Peter Dykstra: American Invasive Species Hall of Fame Part 1


In recent years, Atlanta and Charlotte, North Carolina have battled against two of the biggest sports juggernauts without a Hall of Fame. Atlanta earned the College Football Hall of Fame; Charlotte snagged NASCAR Hall.

Presumably, Euclid, Ohio had less trouble landing the National Cleveland-Style Polka Hall of Fame.

But here, ladies and gentlemen, here are the top five of my top 10 natural phenomena, flora and fauna, that grab the headlines and sometimes beat the tar in natural ecological systems.

I give you my nomination to become a charter member of the American Invasive Species Hall of Fame.

Kudzu (Lobed Pueraria)

Kudzu smothers native plants in outlying areas, depriving them of essential sunlight. (Credit: reofax/flickr)

Kudzu’s debut was at the 1876 Centennial Exposition in Philadelphia. His native lands were Japan and parts of China. But its fragrant flowers suggested there might be some market potential in the United States.

It was a staple for state highway departments in Georgia and elsewhere, but it soon became clear that its growth—vines stretching a foot a day—was out of control. Restricted to the north by cold winters, kudzu has begun to spread thanks to global warming. His latest conquests include Oregon and Indiana.

Kudzu absolutely reigns in “edge” habitats – the edges of forests, near roadsides or agricultural fields. It smothers native plants in outlying areas, depriving them of essential sunlight.

Red lionfish (Pterois volitans)

With dozens of multicolored spines resembling Dr. Seuss, this native of Southeast Asian waters appeared in the Caribbean in the 1990s, then quickly spread to the US East Coast in the early 1990s. 2000s.

Lionfish tend to stick to reef formations, staying long enough to devour many native reef fish and crustaceans they can find.

Do you have any nominations for the American Invasive Species Hall of Fame? Send them to Peter Dykstra at [email protected] or @pdykstra.

These Seuss-like thorns can cause a painful sting. The lionfish is sufficiently well established that there is little hope that it can be removed. Some foodies and the grocery chain Wegman’s have promoted lionfish as a delicacy. But divers, keep your hands to yourself.

Cheat grass (Bromus tectorum L.)

cheatgrassis also probably a 19th century import. It’s now found in 50 states, but in parts of the hot, dry Great Basin pastures, the cheater can often reign supreme.

Cheatgrass blooms earlier than native grasses and sagebrush, crowding out the traditional food of grazing animals. “Cheating” occurs when the cheater dies suddenly and completely in late spring. Spring food becomes summer’s fire starter.

The cheat seed features sharp barbs that keep vets busy. Livestock can be injured by barbs in the face and mouth. Ranch dog paws have an annual fight with seed.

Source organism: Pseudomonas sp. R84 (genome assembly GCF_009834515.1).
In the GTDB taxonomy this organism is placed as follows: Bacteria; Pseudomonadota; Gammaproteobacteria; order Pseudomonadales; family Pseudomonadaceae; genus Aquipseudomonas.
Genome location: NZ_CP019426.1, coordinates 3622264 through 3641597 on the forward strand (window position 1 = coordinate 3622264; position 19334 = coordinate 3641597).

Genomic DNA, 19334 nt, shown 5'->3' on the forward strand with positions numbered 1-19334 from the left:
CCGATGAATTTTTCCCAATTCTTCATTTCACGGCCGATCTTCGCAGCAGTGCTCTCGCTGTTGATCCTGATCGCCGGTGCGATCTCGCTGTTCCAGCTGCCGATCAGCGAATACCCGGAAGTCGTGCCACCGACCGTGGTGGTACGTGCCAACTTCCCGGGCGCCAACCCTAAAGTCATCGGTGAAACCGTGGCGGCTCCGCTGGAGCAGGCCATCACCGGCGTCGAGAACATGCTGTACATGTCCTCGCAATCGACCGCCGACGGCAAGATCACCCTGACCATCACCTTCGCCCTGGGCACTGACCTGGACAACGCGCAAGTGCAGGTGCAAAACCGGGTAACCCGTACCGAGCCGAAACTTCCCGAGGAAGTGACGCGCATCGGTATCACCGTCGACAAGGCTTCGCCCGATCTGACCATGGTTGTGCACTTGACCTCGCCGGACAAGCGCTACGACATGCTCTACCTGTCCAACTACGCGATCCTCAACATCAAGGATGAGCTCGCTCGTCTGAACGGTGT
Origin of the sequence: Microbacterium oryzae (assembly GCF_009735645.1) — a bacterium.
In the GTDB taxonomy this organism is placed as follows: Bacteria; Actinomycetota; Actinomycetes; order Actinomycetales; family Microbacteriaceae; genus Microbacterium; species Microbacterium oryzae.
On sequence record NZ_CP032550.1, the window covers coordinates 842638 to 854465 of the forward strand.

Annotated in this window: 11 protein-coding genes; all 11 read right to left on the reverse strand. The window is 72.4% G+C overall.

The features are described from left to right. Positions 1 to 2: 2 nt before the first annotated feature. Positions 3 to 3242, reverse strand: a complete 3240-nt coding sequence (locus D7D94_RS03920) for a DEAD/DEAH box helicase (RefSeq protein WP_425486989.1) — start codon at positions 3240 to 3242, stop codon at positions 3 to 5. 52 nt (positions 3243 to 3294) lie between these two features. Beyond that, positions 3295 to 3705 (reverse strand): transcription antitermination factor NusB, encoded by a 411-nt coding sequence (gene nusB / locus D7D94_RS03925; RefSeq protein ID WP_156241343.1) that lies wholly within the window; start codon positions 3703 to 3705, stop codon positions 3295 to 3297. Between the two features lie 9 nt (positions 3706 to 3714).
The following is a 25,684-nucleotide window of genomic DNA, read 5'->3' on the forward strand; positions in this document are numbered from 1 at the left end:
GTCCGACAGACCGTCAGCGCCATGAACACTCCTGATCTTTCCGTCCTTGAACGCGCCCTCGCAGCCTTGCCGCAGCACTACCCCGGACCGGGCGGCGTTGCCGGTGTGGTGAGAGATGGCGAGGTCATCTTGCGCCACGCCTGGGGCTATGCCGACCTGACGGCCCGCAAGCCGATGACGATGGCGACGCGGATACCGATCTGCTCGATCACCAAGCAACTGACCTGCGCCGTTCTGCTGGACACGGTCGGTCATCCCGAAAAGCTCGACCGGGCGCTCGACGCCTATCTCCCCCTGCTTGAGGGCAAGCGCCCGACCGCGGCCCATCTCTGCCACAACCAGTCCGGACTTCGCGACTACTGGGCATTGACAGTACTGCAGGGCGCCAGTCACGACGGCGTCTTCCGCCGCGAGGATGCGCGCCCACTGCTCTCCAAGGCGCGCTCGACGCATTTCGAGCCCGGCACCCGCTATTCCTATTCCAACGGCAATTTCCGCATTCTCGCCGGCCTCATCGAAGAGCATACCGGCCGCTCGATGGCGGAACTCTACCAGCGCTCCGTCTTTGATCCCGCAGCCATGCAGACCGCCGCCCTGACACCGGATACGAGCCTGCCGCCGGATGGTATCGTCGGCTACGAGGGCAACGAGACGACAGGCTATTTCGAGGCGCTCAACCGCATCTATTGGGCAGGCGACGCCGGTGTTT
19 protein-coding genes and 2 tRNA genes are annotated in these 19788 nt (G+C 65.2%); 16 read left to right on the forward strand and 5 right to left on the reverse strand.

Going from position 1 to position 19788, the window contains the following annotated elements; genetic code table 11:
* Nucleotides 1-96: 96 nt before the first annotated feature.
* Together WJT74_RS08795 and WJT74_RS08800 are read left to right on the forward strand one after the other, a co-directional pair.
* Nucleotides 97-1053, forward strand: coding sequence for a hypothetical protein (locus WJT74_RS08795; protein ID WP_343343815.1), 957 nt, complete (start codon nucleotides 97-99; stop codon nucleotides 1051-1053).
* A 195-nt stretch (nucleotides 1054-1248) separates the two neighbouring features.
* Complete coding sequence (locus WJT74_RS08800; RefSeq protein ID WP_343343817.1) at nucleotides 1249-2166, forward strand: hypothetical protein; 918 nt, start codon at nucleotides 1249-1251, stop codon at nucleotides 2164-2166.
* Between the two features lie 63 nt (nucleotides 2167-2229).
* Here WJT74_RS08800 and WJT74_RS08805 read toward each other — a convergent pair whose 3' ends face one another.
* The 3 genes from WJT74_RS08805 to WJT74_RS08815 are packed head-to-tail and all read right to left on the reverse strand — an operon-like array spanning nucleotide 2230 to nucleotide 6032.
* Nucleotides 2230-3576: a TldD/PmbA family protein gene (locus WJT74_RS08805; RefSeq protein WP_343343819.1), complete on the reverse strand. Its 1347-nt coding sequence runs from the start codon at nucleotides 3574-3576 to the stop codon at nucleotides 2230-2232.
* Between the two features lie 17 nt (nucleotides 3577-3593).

Fire ants (Solenopsis invicta)

Say what you want about fire ants, but at least they paid their dues in a small way. They are natives of South America whose first points of entry into the United States were probably the Alabama state docks in Mobile.

They spread throughout the southeast, creating impressive colonies. Any human, dog, or other creature that sticks a toe, snout, or anything else near the colonies begs a stinging, painful swarm.

But fire ants gave us EO Wilson, a young Alabaman whose fascination with ants blossomed into a lifetime as a sublime communicator on evolutionary biology.

Chinese privet (Ligustrum sinense)

invasive species

Chinese privet (Credit: Melissa McMasters/flickr)

Chinese Privet just doesn’t look or smell like a bad actor. Tall and fast growing with fragrant white flowers, privet simply looks and smells like it belongs.

Privet belongs on this list because there is so little recognition that he is a bad actor. Its roots tower over native vegetation, literally sucking the life out of other plants. Its rapid growth literally casts a shadow over those same plants. Insects, birds and some small animals begin to seek food elsewhere.

It is still in most garden centers as an ornamental plant. Even some who raise the flag on the privet, like this important botanical gardenrecommend eliminating privet by spraying it with glyphosate, a much maligned herbicide.

There are also invaders who never lived up to their initial high expectations. In the 1970s, catfish and killer bees would have been on the verge of walking or buzzing across the land. Both failed.

Snakehead fish were believed to emerge from a pond in Crofton, Maryland in 2002 and threaten freshwater fish. But like their walking catfish predecessors, they faced a “Don’t Walk” sign. Just last year, Murder Hornets was all the rage. Now it’s crickets on murder hornets.

But my five invader nominees are for real. Next week we’ll be doing five more, including a gigantic snake and a smaller one that allegedly bit people in the most awkward place.

Do you have any nominations for the American Invasive Species Hall of Fame? Send them to Peter Dykstra at [email protected] or @pdykstra.

Dykstra is our weekend editor and columnist. His opinions do not necessarily represent those of Environmental Health News, The Daily Climate or the publisher Environmental Health Sciences.

Banner photo: Lionfish (Credit: Michael Aston / flickr)

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